Troma movies could well be considered the cinematic equivalent of Marmite: people either love them or hate them. I’ve always had a soft spot for Troma, not just on account of their fantastic film titles (A Nymphoid Barbarian in Dinosaur Hell always springs to mind) but for representing independent cinema in all its glory,. For me, watching most Troma movies is more like hanging out with friends and getting drunk than walking round an art gallery – an awful lot of riotous fun. Of all the 80s titles though, there was always one that I genuinely loved more than any other, that delivered everything I was expecting and more, a movie that had me in hysterics from start to finish. That movie was The Toxic Avenger.
I hadn’t seen Avenger for years, so as with all movies I have a nostalgic fondness towards I was slightly worried that re-visiting it would leave me a little disappointed, but if anything it was actually even better than I remembered. When I say it delivers I mean it really delivers: there’s a shotgun pointed at a crying baby, an old woman beaten with her own walking stick and in true Death Race 2000 style, a 12-year-old boy on a bike run down by a car – which then reverses over his head, making it burst open in a shower of gory glory. If this all sounds a little too much, the key thing to remember is that it’s all done with a dark sense of fun. There’s no malice behind any of its exploitation roots just over the top, comic book mischief.
The Toxic Avenger is a part superhero, part vigilante movie, a genre which proved popular in the 80s with more serious fare such as Robocop and The Vindicator, which both feature justice being served by heroes who are led down their path of bloody righteousness after being transformed as a result of an early confrontation. Toxie himself starts life as Melvin, the hapless janitor at a health spa, a super geek whose social inadequacies lead him to be the butt of constant bullying. After a cruel practical joke by the local gang backfires, he finds himself falling headfirst into a vat of toxic chemical waste. This results in him becoming a muscular, mutated monster hero, taking to the streets to clean up crime in particularly brutal fashion. By far the best new feature of Melvin’s new persona is his voice. Initial expectation is shattered to great comedy effect when Toxie’s voice is actually revealed to be deep, smooth and debonair, making every one-liner that much funnier. This is also first construed by his proud mother to be the first sign that her boy has finally hit puberty, a theme which runs throughout the movie as Toxie/Melvin evolves and experiences emotions such as first love.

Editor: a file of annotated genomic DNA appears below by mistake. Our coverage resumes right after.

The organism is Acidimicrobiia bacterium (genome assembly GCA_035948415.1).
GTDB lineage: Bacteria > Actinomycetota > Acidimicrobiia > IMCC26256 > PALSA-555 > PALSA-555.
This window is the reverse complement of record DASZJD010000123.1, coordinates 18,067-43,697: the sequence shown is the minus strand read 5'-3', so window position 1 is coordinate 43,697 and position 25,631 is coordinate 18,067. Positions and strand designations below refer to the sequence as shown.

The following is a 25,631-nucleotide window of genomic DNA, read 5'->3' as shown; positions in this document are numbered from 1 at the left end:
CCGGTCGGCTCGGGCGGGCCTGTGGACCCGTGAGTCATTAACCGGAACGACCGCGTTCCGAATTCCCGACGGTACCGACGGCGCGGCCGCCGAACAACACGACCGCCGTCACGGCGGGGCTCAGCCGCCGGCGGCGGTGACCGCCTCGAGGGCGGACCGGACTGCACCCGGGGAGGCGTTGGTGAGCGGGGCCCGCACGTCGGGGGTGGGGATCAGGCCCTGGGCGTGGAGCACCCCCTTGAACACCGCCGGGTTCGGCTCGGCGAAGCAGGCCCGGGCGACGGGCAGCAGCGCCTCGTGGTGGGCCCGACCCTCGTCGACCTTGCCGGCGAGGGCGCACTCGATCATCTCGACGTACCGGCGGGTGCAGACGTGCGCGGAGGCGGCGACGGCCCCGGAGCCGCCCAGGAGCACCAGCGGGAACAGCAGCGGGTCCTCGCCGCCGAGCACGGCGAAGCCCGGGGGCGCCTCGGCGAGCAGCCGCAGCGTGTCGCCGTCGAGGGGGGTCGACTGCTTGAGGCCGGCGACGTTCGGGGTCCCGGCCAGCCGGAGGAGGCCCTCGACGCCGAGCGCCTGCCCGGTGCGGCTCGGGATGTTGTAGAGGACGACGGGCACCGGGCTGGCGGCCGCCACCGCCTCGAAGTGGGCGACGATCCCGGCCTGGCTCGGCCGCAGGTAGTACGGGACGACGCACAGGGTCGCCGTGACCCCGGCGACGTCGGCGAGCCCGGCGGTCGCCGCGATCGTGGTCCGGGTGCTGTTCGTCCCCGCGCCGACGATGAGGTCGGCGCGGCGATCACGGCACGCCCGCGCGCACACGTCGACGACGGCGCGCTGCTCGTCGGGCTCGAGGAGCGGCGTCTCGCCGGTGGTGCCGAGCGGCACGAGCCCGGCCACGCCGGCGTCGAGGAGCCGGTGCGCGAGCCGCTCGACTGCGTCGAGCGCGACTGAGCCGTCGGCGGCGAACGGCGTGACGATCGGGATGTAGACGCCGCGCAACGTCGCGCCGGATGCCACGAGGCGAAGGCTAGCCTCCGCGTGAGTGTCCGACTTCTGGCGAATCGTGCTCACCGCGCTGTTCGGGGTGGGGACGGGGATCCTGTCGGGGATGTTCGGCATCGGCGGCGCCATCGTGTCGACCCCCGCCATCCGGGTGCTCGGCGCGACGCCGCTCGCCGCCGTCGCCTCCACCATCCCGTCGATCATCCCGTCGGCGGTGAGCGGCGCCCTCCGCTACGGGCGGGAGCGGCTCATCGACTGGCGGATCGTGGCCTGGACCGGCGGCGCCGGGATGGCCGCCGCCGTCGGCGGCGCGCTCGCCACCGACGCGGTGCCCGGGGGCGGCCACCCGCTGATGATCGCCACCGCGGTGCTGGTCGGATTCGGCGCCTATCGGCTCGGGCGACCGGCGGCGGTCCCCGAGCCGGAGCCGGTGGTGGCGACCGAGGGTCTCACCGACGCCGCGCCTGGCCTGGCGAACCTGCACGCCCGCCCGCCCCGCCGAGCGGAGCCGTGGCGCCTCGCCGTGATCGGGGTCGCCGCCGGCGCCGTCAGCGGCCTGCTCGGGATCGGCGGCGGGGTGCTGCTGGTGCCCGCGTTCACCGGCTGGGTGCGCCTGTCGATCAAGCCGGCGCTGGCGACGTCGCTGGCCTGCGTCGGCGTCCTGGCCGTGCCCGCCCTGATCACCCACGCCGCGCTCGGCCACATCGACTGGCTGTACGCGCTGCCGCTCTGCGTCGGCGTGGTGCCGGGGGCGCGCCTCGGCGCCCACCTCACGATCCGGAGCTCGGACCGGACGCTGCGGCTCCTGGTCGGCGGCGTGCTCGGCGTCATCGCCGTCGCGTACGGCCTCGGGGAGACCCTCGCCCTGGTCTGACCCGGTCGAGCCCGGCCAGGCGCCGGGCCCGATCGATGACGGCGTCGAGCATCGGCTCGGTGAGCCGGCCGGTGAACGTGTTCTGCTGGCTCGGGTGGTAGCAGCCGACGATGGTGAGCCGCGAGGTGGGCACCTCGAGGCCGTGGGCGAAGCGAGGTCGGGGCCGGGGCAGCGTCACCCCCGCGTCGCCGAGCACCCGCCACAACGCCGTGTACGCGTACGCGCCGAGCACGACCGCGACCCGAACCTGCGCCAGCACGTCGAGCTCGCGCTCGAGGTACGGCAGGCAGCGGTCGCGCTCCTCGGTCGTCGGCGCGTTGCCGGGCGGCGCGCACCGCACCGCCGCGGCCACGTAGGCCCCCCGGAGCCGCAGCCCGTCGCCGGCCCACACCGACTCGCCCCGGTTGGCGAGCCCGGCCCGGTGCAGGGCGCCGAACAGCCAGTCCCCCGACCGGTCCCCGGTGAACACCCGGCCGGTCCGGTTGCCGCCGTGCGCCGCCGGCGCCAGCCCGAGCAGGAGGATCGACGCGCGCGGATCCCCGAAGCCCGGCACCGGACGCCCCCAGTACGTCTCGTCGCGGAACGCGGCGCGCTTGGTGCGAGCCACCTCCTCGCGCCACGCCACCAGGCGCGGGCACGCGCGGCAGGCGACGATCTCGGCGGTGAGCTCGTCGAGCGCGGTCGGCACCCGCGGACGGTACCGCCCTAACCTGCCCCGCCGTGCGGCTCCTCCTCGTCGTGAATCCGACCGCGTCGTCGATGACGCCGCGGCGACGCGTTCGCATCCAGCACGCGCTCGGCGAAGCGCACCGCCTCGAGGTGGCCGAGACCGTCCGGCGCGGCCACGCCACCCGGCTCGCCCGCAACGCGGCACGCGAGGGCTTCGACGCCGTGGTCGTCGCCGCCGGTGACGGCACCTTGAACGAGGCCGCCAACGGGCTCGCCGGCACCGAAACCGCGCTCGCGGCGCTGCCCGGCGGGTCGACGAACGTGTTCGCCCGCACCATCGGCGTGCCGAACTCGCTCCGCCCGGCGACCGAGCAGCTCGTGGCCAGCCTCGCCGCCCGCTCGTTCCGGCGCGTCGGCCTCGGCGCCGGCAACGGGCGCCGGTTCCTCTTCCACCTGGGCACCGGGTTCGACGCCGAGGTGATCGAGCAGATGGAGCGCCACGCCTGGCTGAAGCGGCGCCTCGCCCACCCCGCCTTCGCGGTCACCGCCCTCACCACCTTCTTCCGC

In keeping with its comic book influences Toxie, like Ben Grimm in The Fantastic Four, finds love in the arms of a blind girl, played with such smouldering innocence by Andree Maranda that I found my teen hormones lit up all over again like Bonfire Night. Which leads me nicely to another key aspect of so many Troma movies – the women. Right from the opening credits in which the camera happily zooms in on any available breasts (of which there are many), the schoolboy humour shines through and the instant and unabashed exploitation had me grinning from ear to ear. I think part of why Avenger has aged so well is that it actually feels refreshing to see a movie so free of social constraints and political correctness without ever seeming malicious in any way. And not just because I have a personal tendency towards lycra clad 80s lovelies (special mention should go to the Roy Lichtenstein dress. Well, I say dress, it’s more like a t-shirt).
By far my favourite feature of Avenger though is the gore. There are so many glorious death scenes scribbled on my notes that I couldn’t mention them all and, like the film as a whole, they manage to walk the fine line between being effective and being comical in the best B-movie tradition. Even now they still made me laugh out loud, mostly for never pulling punches and always showing every gruesome detail from splattered brains to dismembered limbs. In fact the budget, however low it might have been, still allows Avenger to stand out in terms of stunts and set pieces, showing not only a great car chase scene but even producing a tank for the finale.
The greatest praise I could give Avenger is that, despite being tired when re-watching it for this review, I stayed constantly entertained, laughing to myself and revelling in every second. It also gave me the idea that it should be handed out to teenage boys as a self help guide to the effects of puberty, as it contains all the things a growing boy should be educated in: boobs, comedy, boobs, gore, love and boobs.
Love or hate Troma, everyone should try at least one of their movies and The Toxic Avenger leaves no better place to start.